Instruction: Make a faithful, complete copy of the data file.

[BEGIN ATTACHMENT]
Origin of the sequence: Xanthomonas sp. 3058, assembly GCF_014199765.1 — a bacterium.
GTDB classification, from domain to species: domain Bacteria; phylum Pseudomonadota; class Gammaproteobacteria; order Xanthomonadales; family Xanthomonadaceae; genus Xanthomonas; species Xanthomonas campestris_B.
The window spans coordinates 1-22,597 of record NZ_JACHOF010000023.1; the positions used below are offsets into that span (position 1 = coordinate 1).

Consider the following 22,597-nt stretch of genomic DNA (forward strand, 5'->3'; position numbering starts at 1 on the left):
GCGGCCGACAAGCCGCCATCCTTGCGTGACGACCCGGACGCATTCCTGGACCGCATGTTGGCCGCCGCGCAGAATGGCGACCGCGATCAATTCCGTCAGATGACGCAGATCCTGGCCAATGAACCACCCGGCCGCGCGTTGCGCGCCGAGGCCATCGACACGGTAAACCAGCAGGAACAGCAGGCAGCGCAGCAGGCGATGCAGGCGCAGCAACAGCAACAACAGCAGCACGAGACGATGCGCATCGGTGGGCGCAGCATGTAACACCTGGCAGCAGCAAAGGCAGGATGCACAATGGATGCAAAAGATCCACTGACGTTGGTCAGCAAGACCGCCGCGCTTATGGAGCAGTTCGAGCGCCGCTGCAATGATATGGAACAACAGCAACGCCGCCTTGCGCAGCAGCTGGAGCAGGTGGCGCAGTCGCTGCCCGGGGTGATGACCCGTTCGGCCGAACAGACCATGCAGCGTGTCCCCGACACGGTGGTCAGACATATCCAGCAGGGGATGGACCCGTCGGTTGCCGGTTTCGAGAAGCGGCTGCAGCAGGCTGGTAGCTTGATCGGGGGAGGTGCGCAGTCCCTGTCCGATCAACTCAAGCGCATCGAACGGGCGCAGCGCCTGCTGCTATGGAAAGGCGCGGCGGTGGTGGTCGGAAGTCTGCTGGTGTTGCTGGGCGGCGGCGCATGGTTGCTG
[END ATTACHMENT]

Origin of the sequence: Xanthomonas sp. 3058, assembly GCF_014199765.1 — a bacterium.
GTDB classification, from domain to species: domain Bacteria; phylum Pseudomonadota; class Gammaproteobacteria; order Xanthomonadales; family Xanthomonadaceae; genus Xanthomonas; species Xanthomonas campestris_B.
The window spans coordinates 1-22,597 of record NZ_JACHOF010000023.1; the positions used below are offsets into that span (position 1 = coordinate 1).

Consider the following 22,597-nt stretch of genomic DNA (forward strand, 5'->3'; position numbering starts at 1 on the left):
GCGGCCGACAAGCCGCCATCCTTGCGTGACGACCCGGACGCATTCCTGGACCGCATGTTGGCCGCCGCGCAGAATGGCGACCGCGATCAATTCCGTCAGATGACGCAGATCCTGGCCAATGAACCACCCGGCCGCGCGTTGCGCGCCGAGGCCATCGACACGGTAAACCAGCAGGAACAGCAGGCAGCGCAGCAGGCGATGCAGGCGCAGCAACAGCAACAACAGCAGCACGAGACGATGCGCATCGGTGGGCGCAGCATGTAACACCTGGCAGCAGCAAAGGCAGGATGCACAATGGATGCAAAAGATCCACTGACGTTGGTCAGCAAGACCGCCGCGCTTATGGAGCAGTTCGAGCGCCGCTGCAATGATATGGAACAACAGCAACGCCGCCTTGCGCAGCAGCTGGAGCAGGTGGCGCAGTCGCTGCCCGGGGTGATGACCCGTTCGGCCGAACAGACCATGCAGCGTGTCCCCGACACGGTGGTCAGACATATCCAGCAGGGGATGGACCCGTCGGTTGCCGGTTTCGAGAAGCGGCTGCAGCAGGCTGGTAGCTTGATCGGGGGAGGTGCGCAGTCCCTGTCCGATCAACTCAAGCGCATCGAACGGGCGCAGCGCCTGCTGCTATGGAAAGGCGCGGCGGTGGTGGTCGGAAGTCTGCTGGTGTTGCTGGGCGGCGGCGCATGGTTGCTG